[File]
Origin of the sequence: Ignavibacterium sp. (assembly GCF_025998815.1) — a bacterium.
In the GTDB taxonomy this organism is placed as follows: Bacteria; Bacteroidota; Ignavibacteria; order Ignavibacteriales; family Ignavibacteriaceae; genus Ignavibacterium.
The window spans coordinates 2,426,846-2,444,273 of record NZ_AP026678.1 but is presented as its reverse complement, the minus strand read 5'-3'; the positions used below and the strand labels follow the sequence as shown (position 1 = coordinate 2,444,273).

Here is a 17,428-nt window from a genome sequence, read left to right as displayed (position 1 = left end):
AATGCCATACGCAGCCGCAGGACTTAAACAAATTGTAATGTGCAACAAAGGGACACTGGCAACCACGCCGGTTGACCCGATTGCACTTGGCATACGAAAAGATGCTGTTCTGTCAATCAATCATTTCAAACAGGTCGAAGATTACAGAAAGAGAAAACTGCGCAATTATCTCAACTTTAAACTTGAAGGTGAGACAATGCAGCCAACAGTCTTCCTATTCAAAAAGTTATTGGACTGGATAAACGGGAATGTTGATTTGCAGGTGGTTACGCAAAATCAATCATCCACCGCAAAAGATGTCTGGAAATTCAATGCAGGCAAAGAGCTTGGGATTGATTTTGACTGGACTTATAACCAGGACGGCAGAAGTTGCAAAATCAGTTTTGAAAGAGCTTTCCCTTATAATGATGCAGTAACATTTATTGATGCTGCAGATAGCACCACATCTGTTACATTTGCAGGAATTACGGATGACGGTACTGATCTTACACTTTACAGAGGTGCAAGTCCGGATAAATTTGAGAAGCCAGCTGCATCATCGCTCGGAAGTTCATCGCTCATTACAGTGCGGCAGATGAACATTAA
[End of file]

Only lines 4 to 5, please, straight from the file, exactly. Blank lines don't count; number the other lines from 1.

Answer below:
Here is a 17,428-nt window from a genome sequence, read left to right as displayed (position 1 = left end):
AATGCCATACGCAGCCGCAGGACTTAAACAAATTGTAATGTGCAACAAAGGGACACTGGCAACCACGCCGGTTGACCCGATTGCACTTGGCATACGAAAAGATGCTGTTCTGTCAATCAATCATTTCAAACAGGTCGAAGATTACAGAAAGAGAAAACTGCGCAATTATCTCAACTTTAAACTTGAAGGTGAGACAATGCAGCCAACAGTCTTCCTATTCAAAAAGTTATTGGACTGGATAAACGGGAATGTTGATTTGCAGGTGGTTACGCAAAATCAATCATCCACCGCAAAAGATGTCTGGAAATTCAATGCAGGCAAAGAGCTTGGGATTGATTTTGACTGGACTTATAACCAGGACGGCAGAAGTTGCAAAATCAGTTTTGAAAGAGCTTTCCCTTATAATGATGCAGTAACATTTATTGATGCTGCAGATAGCACCACATCTGTTACATTTGCAGGAATTACGGATGACGGTACTGATCTTACACTTTACAGAGGTGCAAGTCCGGATAAATTTGAGAAGCCAGCTGCATCATCGCTCGGAAGTTCATCGCTCATTACAGTGCGGCAGATGAACATTAA